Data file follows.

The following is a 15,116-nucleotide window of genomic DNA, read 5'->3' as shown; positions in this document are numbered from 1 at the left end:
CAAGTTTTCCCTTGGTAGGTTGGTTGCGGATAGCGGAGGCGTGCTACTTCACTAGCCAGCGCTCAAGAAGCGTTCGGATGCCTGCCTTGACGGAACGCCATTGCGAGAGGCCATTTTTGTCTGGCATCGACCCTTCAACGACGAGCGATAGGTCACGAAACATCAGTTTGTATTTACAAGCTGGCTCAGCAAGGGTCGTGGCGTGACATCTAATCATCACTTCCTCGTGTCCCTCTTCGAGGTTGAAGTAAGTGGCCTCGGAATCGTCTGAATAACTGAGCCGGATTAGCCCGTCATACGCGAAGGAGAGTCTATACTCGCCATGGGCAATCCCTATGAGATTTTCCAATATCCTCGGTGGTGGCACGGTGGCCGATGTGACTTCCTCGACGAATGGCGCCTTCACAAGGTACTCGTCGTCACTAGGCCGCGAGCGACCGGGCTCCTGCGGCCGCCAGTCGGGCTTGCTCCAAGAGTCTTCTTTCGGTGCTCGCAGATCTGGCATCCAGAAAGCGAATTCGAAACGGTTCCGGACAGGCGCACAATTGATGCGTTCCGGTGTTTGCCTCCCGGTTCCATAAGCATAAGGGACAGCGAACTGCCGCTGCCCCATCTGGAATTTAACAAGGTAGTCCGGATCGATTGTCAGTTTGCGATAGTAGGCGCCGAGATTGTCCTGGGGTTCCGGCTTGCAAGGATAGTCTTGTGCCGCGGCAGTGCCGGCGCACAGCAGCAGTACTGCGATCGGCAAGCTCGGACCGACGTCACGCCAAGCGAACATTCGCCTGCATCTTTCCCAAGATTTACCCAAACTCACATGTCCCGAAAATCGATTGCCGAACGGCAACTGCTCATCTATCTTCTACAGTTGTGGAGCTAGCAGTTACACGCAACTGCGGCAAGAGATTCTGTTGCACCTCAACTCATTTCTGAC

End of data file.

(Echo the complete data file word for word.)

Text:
The following is a 15,116-nucleotide window of genomic DNA, read 5'->3' as shown; positions in this document are numbered from 1 at the left end:
CAAGTTTTCCCTTGGTAGGTTGGTTGCGGATAGCGGAGGCGTGCTACTTCACTAGCCAGCGCTCAAGAAGCGTTCGGATGCCTGCCTTGACGGAACGCCATTGCGAGAGGCCATTTTTGTCTGGCATCGACCCTTCAACGACGAGCGATAGGTCACGAAACATCAGTTTGTATTTACAAGCTGGCTCAGCAAGGGTCGTGGCGTGACATCTAATCATCACTTCCTCGTGTCCCTCTTCGAGGTTGAAGTAAGTGGCCTCGGAATCGTCTGAATAACTGAGCCGGATTAGCCCGTCATACGCGAAGGAGAGTCTATACTCGCCATGGGCAATCCCTATGAGATTTTCCAATATCCTCGGTGGTGGCACGGTGGCCGATGTGACTTCCTCGACGAATGGCGCCTTCACAAGGTACTCGTCGTCACTAGGCCGCGAGCGACCGGGCTCCTGCGGCCGCCAGTCGGGCTTGCTCCAAGAGTCTTCTTTCGGTGCTCGCAGATCTGGCATCCAGAAAGCGAATTCGAAACGGTTCCGGACAGGCGCACAATTGATGCGTTCCGGTGTTTGCCTCCCGGTTCCATAAGCATAAGGGACAGCGAACTGCCGCTGCCCCATCTGGAATTTAACAAGGTAGTCCGGATCGATTGTCAGTTTGCGATAGTAGGCGCCGAGATTGTCCTGGGGTTCCGGCTTGCAAGGATAGTCTTGTGCCGCGGCAGTGCCGGCGCACAGCAGCAGTACTGCGATCGGCAAGCTCGGACCGACGTCACGCCAAGCGAACATTCGCCTGCATCTTTCCCAAGATTTACCCAAACTCACATGTCCCGAAAATCGATTGCCGAACGGCAACTGCTCATCTATCTTCTACAGTTGTGGAGCTAGCAGTTACACGCAACTGCGGCAAGAGATTCTGTTGCACCTCAACTCATTTCTGAC